What was the Dakota Uprising in Minnesota and How many people were hanged in 1863?

In 1851 the Dakota Sioux of what is now Minnesota signed a treaty in which they agreed to settle on a reservation.

But soon they regretted the decision. The United States made the Dakota many promises in the treaty but kept none of them. Without the food and supplies the U.S. government was supposed to give them, the Native Americans faced starvation.

Angry and desperate, the Dakota led by Little Crow launched a full-scale war against their white neighbors in 1862. Before they were defeated by state troops, the rebels killed more than 500 whites. After the rebellion, 300 Indians were tried and sentenced to death, although President Abraham Lincoln reduced the sentence of all but 38.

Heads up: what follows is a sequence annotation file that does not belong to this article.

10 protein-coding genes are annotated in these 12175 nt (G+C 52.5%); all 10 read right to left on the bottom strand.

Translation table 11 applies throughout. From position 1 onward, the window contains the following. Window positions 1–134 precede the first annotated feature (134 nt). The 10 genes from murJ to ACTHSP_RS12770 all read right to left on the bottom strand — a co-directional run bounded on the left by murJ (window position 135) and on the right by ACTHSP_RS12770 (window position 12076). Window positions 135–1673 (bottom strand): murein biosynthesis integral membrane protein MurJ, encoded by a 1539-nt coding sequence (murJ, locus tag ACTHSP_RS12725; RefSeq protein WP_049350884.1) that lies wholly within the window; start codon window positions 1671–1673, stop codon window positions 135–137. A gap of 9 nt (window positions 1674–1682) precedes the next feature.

These Native Americans were hanged on December 26, 1863, in the biggest mass execution in U.S. history.

About Karen Hill

Karen Hill is a freelance writer, editor, and columnist. Born in New York, her work has appeared in the Examiner, Yahoo News, Buzzfeed, among others.

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